State of Digital Trust: How the Virtual Economy Changed Consumer Behavior
Over the past year, people around the world have moved online and now conduct most of their daily lives digitally — from classes to grocery shopping; from doctor appointments to holiday celebrations. These digital shifts have required increased trust from all of us. Employees and employers have had to trust each other to work securely and productively from new locations (sometimes during different working hours), consumers have had to trust businesses to keep their personal data safe, and we’ve had to trust each other to get through the pandemic safely.
Today we released the State of Digital Trust report, which highlights how the shift to a digital world impacts trust in brands. We worked with YouGov to survey more than 15,000 office workers around the world and learn more about their trust in the digital economy. Here’s what we found:
Reliability and security are key
Two main factors impact how much (or little) people trust a digital brand: reliability and security. Our survey found that 32% of Americans consider service reliability — meaning products are as expected, items arriving on time and in good condition — to be the most important factor for determining their trust in a digital brand, and globally, respondents share that sentiment. How a brand handles its customers’ data also plays an important role in customer trust: 42% of Americans and 47% of UK respondents say that a brand mishandling or selling data would cause them to lose trust in that brand, and many respondents around the world agree.
We trust the brands that help us work
Over the past year, the dramatic shift to remote work has introduced many people to collaboration tools — like Slack, Zoom, and Figma (one of the fastest-growing apps in our annual Businesses At Work report) — to stay productive and connected to colleagues while dispersed. Our survey respondents think these tools are trustworthy and secure. 22% of Americans say websites they use for work, including search engines (like Google) are the most secure, while 13% select communication apps used for work (Zoom, Slack) as the most secure. In contrast, only 2% say the same for emerging social apps like TikTok.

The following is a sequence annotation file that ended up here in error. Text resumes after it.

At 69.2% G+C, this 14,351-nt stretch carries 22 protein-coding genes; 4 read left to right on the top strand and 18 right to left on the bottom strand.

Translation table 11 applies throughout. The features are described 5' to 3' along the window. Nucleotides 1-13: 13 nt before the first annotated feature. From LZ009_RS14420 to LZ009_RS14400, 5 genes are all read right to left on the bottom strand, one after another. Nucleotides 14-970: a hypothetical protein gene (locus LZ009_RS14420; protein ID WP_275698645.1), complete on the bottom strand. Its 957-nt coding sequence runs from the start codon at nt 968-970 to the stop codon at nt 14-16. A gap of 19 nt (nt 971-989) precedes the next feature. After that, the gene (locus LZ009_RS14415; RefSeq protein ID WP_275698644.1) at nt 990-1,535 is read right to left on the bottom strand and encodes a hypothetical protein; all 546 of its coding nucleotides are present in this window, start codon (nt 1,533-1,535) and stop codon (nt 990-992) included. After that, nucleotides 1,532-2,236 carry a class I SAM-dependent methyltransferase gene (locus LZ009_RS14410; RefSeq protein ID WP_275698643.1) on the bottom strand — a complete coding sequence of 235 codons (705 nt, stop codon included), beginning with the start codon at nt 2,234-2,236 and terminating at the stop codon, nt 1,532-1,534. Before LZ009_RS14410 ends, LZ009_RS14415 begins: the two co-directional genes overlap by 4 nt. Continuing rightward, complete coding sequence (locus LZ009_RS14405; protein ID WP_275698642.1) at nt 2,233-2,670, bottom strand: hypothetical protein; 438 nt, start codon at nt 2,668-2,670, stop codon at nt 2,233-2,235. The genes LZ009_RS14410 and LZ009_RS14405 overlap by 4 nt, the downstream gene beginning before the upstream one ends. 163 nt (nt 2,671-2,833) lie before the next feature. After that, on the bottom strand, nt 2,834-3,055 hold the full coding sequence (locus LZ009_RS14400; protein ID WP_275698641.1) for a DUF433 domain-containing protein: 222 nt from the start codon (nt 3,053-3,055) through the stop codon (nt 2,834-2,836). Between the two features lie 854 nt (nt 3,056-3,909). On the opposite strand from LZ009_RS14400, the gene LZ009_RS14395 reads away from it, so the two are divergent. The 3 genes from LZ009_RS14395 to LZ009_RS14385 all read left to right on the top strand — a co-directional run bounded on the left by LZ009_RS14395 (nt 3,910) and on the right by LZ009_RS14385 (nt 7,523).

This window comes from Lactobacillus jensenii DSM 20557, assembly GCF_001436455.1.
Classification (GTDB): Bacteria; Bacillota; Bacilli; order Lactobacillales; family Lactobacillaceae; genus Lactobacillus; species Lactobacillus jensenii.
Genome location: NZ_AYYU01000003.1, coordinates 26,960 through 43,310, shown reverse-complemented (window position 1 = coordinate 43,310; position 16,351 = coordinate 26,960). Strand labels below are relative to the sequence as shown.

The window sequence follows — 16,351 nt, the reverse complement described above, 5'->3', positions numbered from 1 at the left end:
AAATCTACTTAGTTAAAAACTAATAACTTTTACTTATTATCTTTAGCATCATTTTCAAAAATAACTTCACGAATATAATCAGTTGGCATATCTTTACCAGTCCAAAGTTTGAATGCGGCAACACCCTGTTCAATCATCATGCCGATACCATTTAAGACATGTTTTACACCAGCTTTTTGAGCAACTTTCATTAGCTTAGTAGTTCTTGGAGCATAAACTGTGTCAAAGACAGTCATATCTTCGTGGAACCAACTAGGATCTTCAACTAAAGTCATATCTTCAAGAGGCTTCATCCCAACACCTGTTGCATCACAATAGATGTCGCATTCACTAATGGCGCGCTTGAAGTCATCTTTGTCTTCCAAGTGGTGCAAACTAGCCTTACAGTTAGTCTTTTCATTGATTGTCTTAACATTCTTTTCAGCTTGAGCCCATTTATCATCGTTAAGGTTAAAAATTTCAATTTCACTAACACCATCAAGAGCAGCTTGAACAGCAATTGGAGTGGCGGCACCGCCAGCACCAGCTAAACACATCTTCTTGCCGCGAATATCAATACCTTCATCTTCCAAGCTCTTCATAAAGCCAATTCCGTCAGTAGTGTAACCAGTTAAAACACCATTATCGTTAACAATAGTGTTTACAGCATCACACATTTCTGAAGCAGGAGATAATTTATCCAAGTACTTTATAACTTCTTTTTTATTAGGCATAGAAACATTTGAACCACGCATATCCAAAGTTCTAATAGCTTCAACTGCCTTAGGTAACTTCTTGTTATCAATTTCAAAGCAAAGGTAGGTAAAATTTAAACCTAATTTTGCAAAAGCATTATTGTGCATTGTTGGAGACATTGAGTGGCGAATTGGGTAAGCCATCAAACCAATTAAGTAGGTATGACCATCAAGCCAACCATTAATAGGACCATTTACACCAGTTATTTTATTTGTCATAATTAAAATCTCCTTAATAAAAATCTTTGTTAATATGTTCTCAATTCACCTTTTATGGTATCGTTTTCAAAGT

Trust is big business
Loss of consumer trust can wreak havoc on a brand’s reputation and finances. Our report found that trust in our digital world directly correlates to consumer purchasing decisions. 75% of US respondents say they are unlikely to purchase from a digital brand they don’t trust. If a brand misuses data or experiences a data breach, 47% of Americans say they will permanently stop using the company’s services.
This trend only increases with age; 89% of 55+ year-olds in the US say they are unlikely to buy something from a brand they don’t trust, compared to 53% of 18-24 year-olds. Americans are also wary of brands that require unwieldy sign-up processes. 74% say they’d be likely to abandon the sign-up process for a website or app if it had a time-consuming onboarding process and required lots of personal information and security details.
Digital trust in a post-pandemic world
The pandemic will eventually come to an end, but some new digital habits are here to stay. 58% of US respondents say their online spending has increased since COVID hit, and 63% say it will remain the same or continue to increase post-pandemic. 78% of Americans also believe organizations will continue to offer their services online either instead of or in addition to face-to-face services post-pandemic.
Of course, some experiences have more staying power than others. For example, 73% of US consumers had never seen the doctor virtually before COVID, but that fell to only 48% during the pandemic. Now, only 40% say they’ll exclusively stick to in-person appointments post-pandemic. Once things are back to normal (whatever that means!), 67% of Americans also plan to continue using video conferencing apps to connect with friends and family at least once per month. On the other hand, consumers aren’t as attached to experiences like online exercise classes and virtual leisure activities.
Our personal and professional lives are largely online today, and that trend will continue after the pandemic. Consumers are hesitant to conduct business with companies that misuse or lose their data, which means trust (or lack of trust) has a direct impact on a digital brand’s bottom line. For digital brands, building trust with consumers is critical and will need to be an ongoing priority in the years ahead.
Nearly a year into the pandemic, many companies have successfully transitioned to remote work and have found innovative ways to connect with their customers. As the world continues to change, businesses need to expand and adapt their practices to prioritize trust. The digital era is constantly evolving, but it’s here to stay. To remain successful, organizations need to make trust a cornerstone of their employee and customer experiences.
To dig into the findings of Okta’s State of Digital Trust report, visit here.